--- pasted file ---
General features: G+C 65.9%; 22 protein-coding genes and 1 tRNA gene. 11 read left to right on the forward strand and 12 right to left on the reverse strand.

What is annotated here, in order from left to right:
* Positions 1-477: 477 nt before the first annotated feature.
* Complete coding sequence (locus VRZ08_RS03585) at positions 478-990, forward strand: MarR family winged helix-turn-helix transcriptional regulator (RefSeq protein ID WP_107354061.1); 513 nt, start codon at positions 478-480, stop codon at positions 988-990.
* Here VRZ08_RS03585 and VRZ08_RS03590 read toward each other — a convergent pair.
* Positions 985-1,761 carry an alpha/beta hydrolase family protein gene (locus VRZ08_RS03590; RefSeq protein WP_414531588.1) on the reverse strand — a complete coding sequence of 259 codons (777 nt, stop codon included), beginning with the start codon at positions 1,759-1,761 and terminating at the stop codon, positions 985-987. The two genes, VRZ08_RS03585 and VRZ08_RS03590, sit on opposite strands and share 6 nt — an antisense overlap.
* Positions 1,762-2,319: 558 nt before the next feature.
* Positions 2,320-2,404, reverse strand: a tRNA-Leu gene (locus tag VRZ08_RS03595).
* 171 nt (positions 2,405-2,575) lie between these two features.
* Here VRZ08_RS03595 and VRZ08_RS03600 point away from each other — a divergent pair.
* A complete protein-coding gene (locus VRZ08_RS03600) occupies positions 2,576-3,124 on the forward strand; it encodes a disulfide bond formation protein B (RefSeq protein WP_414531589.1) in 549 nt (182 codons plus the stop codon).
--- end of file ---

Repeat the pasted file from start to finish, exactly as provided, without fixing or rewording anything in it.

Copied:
General features: G+C 65.9%; 22 protein-coding genes and 1 tRNA gene. 11 read left to right on the forward strand and 12 right to left on the reverse strand.

What is annotated here, in order from left to right:
* Positions 1-477: 477 nt before the first annotated feature.
* Complete coding sequence (locus VRZ08_RS03585) at positions 478-990, forward strand: MarR family winged helix-turn-helix transcriptional regulator (RefSeq protein ID WP_107354061.1); 513 nt, start codon at positions 478-480, stop codon at positions 988-990.
* Here VRZ08_RS03585 and VRZ08_RS03590 read toward each other — a convergent pair.
* Positions 985-1,761 carry an alpha/beta hydrolase family protein gene (locus VRZ08_RS03590; RefSeq protein WP_414531588.1) on the reverse strand — a complete coding sequence of 259 codons (777 nt, stop codon included), beginning with the start codon at positions 1,759-1,761 and terminating at the stop codon, positions 985-987. The two genes, VRZ08_RS03585 and VRZ08_RS03590, sit on opposite strands and share 6 nt — an antisense overlap.
* Positions 1,762-2,319: 558 nt before the next feature.
* Positions 2,320-2,404, reverse strand: a tRNA-Leu gene (locus tag VRZ08_RS03595).
* 171 nt (positions 2,405-2,575) lie between these two features.
* Here VRZ08_RS03595 and VRZ08_RS03600 point away from each other — a divergent pair.
* A complete protein-coding gene (locus VRZ08_RS03600) occupies positions 2,576-3,124 on the forward strand; it encodes a disulfide bond formation protein B (RefSeq protein WP_414531589.1) in 549 nt (182 codons plus the stop codon).